Not much to say other than that these two did not contribute much at all in their starts. The Marlins were murdered in both their respective games with very sub par starts from both.
Hensley did not have much success as a starter and his future in Florida maybe coming to an end. Will discuss this at further length in the near future.
In an article published in USA Today on Wednesday by Bob Nightengale, Nightengale claimed the following:
There are rumblings that the Florida Marlins, who move into a new stadium in 2012 and may be looking to make a splash, will be a big player in the Pujols-Fielder sweepstakes. The Chicago Cubs would seemingly love to steal one of their rival first basemen. The San Francisco Giants, Rangers, Washington Nationals, Toronto Blue Jays, Los Angeles Dodgers, and possibly the Angels could be involved.
I for one am not too inclined to believe these rumors nor am I too crazy about the idea. Signing Albert Pujols or Prince Fielder would tie up a ton of money in one player. The Marlins payroll is believed to be somewhere between $75-80 million next season and signing one of these two to a long contract would probably absorb much of that. Especially for someone such as Fielder, whose not exactly a wizard the glove.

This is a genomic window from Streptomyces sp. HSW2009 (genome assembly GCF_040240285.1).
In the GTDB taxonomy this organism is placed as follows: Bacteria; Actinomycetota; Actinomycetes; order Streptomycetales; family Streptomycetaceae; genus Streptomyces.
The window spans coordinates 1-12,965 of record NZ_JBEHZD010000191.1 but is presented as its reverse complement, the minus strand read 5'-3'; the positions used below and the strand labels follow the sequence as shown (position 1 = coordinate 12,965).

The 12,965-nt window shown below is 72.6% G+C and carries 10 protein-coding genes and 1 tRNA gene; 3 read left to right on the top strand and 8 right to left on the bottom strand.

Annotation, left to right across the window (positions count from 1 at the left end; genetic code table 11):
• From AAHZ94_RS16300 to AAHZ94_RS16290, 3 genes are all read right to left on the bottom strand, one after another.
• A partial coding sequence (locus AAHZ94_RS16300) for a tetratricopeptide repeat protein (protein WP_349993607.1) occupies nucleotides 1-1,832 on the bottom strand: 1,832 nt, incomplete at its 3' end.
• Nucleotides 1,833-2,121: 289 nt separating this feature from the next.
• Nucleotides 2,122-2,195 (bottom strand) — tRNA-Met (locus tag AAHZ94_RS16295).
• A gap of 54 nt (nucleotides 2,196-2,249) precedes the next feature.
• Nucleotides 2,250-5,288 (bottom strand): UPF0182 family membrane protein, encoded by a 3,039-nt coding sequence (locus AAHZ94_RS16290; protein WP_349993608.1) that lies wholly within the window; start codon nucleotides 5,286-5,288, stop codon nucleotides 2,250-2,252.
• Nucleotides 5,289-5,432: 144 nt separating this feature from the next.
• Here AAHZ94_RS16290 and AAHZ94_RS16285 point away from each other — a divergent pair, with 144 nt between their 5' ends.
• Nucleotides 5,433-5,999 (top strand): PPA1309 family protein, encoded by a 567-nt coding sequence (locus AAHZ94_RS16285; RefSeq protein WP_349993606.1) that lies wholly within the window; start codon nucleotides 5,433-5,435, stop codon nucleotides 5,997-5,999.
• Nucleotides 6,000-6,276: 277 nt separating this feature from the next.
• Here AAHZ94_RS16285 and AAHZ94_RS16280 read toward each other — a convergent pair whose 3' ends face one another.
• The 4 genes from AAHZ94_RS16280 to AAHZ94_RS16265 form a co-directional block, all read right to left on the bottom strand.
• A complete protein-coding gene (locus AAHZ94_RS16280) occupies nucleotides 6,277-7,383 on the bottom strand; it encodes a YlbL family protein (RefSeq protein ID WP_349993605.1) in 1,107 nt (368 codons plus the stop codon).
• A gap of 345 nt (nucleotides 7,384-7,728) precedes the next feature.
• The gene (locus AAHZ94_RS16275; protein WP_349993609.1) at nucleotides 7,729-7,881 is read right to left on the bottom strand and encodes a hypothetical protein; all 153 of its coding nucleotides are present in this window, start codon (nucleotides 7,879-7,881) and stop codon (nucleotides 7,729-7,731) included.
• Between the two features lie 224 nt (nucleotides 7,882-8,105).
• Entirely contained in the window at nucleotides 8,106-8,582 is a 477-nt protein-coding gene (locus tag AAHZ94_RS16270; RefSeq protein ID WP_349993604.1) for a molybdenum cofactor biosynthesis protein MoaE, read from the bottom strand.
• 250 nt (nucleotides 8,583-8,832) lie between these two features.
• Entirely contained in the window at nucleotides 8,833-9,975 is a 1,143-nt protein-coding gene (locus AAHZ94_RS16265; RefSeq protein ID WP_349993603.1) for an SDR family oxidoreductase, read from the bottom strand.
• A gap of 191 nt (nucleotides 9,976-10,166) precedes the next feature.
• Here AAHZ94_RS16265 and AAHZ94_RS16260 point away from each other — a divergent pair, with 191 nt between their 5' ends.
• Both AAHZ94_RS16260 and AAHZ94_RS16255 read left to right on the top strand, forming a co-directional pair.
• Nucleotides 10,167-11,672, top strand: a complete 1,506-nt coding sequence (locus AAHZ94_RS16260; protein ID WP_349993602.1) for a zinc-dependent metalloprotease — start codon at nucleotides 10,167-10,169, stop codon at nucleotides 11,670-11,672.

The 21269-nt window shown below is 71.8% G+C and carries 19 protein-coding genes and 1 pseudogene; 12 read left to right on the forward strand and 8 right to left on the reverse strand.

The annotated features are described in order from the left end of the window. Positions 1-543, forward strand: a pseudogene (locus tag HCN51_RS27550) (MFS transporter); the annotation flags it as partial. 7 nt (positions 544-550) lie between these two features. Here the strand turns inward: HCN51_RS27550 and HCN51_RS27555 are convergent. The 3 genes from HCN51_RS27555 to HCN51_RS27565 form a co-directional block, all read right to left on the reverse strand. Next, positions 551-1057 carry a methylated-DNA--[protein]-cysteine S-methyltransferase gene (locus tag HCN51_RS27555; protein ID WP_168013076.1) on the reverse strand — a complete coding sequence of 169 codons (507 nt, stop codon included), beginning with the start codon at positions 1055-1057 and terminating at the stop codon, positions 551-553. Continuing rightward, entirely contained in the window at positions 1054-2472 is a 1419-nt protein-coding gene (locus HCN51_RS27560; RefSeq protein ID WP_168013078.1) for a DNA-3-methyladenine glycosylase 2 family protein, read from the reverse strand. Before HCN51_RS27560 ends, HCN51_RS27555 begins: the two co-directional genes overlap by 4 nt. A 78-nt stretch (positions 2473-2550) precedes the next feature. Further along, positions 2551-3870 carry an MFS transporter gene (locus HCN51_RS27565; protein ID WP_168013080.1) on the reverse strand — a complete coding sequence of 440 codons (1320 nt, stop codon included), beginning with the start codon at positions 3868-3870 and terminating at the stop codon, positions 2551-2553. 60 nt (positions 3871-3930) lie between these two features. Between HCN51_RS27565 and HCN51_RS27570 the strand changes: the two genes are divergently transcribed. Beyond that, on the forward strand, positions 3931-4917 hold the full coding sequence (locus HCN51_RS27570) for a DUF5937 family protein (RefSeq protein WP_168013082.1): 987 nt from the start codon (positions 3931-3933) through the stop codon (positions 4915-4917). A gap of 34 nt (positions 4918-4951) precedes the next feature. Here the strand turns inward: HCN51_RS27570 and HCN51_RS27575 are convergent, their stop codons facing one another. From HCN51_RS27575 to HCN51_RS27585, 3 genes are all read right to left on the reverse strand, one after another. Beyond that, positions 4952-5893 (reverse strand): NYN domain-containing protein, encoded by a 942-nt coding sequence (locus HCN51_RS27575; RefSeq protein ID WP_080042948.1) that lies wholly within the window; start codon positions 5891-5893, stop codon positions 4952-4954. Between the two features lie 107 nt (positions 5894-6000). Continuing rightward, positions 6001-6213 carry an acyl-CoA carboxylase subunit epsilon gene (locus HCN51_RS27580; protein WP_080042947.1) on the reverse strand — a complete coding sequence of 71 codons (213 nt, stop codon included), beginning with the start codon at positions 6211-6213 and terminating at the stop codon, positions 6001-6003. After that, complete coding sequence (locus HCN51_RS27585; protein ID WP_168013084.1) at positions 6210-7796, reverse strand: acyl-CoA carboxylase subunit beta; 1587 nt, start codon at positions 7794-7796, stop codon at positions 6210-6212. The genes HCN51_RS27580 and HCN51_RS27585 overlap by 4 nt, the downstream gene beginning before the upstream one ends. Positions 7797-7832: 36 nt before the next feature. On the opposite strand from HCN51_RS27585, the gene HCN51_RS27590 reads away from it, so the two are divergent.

In my opinion, if the Marlins are really going to make a splash in free agency this off-season, the guy they need to keep a close eye on is C.J. Wilson. Wilson will provide the Marlins with a second ace, in case Johnson gets injured again. He would also provide a left-handed arm to a right-handed dominant pitching staff. Wilson is likely to command a big payday as well. However, if the Marlins are intent on making a big splash, I would like for them to go after this guy. A potential rotation of Johnson-Wilson-Sanchez-Nolasco-Volstad would not quite be at the Phillies’ level, but it would give the Marlins a fighting chance in the division.
Argument for Wilson
C.J. Wilson will turn 31 after this season. This would be a huge argument for people that don’t want to see Wilson in a Marlins uniform. However, if you dig deeper into the Wilson’s career, you’ll see that he’s pitched only 685 innings in his career. The majority of them have come in the past two seasons after he was converted to a starter in 2010. How has he done since becoming a full-time starter, here’s a look at his numbers. C.J. Wilson has been a major reason the Texas Rangers pitching staff has done as well as they have. He is their undisputed ace.
As the numbers show, C.J. Wilson has improved this season from last season and looks to be getting better. The Marlins rotation could really use a pitcher like him.
The Florida Marlins, it seems, are intent on making a big splash this off-season. There are rumblings out there that Pujols or Fielder maybe the ones the Marlins are targeting. I however disagree with that sentiment; instead, the Marlins should make a hard run at C.J. Wilson. After all, pitching is the main key for the Marlins to be able to contend in a very tough NL East. A front four of a healthy Johnson, Wilson, Sanchez, and Nolasco could definitely put up a solid fight against the Phillies incredible rotation.